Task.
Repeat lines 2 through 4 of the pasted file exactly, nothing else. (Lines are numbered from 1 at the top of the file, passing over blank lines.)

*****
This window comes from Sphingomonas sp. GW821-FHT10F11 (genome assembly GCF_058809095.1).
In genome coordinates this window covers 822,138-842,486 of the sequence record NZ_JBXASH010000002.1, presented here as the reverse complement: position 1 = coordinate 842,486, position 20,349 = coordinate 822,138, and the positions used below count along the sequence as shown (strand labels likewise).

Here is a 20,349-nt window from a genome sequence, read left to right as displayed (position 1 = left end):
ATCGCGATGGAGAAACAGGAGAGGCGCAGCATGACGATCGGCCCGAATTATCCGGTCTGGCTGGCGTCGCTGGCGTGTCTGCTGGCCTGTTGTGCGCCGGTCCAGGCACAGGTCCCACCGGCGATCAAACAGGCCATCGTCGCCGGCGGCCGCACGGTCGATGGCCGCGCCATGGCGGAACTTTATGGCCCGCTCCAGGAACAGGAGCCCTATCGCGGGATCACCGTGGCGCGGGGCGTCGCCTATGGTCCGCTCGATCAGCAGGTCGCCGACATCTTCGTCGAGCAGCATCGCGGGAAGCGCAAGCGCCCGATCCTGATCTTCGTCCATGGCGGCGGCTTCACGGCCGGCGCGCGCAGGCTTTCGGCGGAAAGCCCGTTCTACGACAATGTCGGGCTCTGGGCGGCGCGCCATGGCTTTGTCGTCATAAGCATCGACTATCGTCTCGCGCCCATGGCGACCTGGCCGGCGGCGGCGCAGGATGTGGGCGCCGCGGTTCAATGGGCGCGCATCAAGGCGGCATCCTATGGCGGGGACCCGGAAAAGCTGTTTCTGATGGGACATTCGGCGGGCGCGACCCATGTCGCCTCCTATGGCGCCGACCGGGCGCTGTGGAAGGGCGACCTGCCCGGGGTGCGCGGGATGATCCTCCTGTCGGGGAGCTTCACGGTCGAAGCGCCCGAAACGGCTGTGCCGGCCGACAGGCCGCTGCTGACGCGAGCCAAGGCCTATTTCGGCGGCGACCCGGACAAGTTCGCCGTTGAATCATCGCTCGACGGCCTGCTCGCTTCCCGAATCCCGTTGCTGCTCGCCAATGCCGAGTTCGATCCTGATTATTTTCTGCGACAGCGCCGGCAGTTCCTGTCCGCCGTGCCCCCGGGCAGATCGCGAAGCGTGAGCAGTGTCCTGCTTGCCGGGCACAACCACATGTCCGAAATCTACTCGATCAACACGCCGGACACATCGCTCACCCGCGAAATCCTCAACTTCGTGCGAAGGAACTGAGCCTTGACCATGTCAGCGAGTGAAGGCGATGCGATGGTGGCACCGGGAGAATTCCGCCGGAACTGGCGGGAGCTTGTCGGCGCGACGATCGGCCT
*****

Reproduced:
In genome coordinates this window covers 822,138-842,486 of the sequence record NZ_JBXASH010000002.1, presented here as the reverse complement: position 1 = coordinate 842,486, position 20,349 = coordinate 822,138, and the positions used below count along the sequence as shown (strand labels likewise).

Here is a 20,349-nt window from a genome sequence, read left to right as displayed (position 1 = left end):
ATCGCGATGGAGAAACAGGAGAGGCGCAGCATGACGATCGGCCCGAATTATCCGGTCTGGCTGGCGTCGCTGGCGTGTCTGCTGGCCTGTTGTGCGCCGGTCCAGGCACAGGTCCCACCGGCGATCAAACAGGCCATCGTCGCCGGCGGCCGCACGGTCGATGGCCGCGCCATGGCGGAACTTTATGGCCCGCTCCAGGAACAGGAGCCCTATCGCGGGATCACCGTGGCGCGGGGCGTCGCCTATGGTCCGCTCGATCAGCAGGTCGCCGACATCTTCGTCGAGCAGCATCGCGGGAAGCGCAAGCGCCCGATCCTGATCTTCGTCCATGGCGGCGGCTTCACGGCCGGCGCGCGCAGGCTTTCGGCGGAAAGCCCGTTCTACGACAATGTCGGGCTCTGGGCGGCGCGCCATGGCTTTGTCGTCATAAGCATCGACTATCGTCTCGCGCCCATGGCGACCTGGCCGGCGGCGGCGCAGGATGTGGGCGCCGCGGTTCAATGGGCGCGCATCAAGGCGGCATCCTATGGCGGGGACCCGGAAAAGCTGTTTCTGATGGGACATTCGGCGGGCGCGACCCATGTCGCCTCCTATGGCGCCGACCGGGCGCTGTGGAAGGGCGACCTGCCCGGGGTGCGCGGGATGATCCTCCTGTCGGGGAGCTTCACGGTCGAAGCGCCCGAAACGGCTGTGCCGGCCGACAGGCCGCTGCTGACGCGAGCCAAGGCCTATTTCGGCGGCGACCCGGACAAGTTCGCCGTTGAATCATCGCTCGACGGCCTGCTCGCTTCCCGAATCCCGTTGCTGCTCGCCAATGCCGAGTTCGATCCTGATTATTTTCTGCGACAGCGCCGGCAGTTCCTGTCCGCCGTGCCCCCGGGCAGATCGCGAAGCGTGAGCAGTGTCCTGCTTGCCGGGCACAACCACATGTCCGAAATCTACTCGATCAACACGCCGGACACATCGCTCACCCGCGAAATCCTCAACTTCGTGCGAAGGAACTGAGCCTTGACCATGTCAGCGAGTGAAGGCGATGCGATGGTGGCACCGGGAGAATTCCGCCGGAACTGGCGGGAGCTTGTCGGCGCGACGATCGGCCT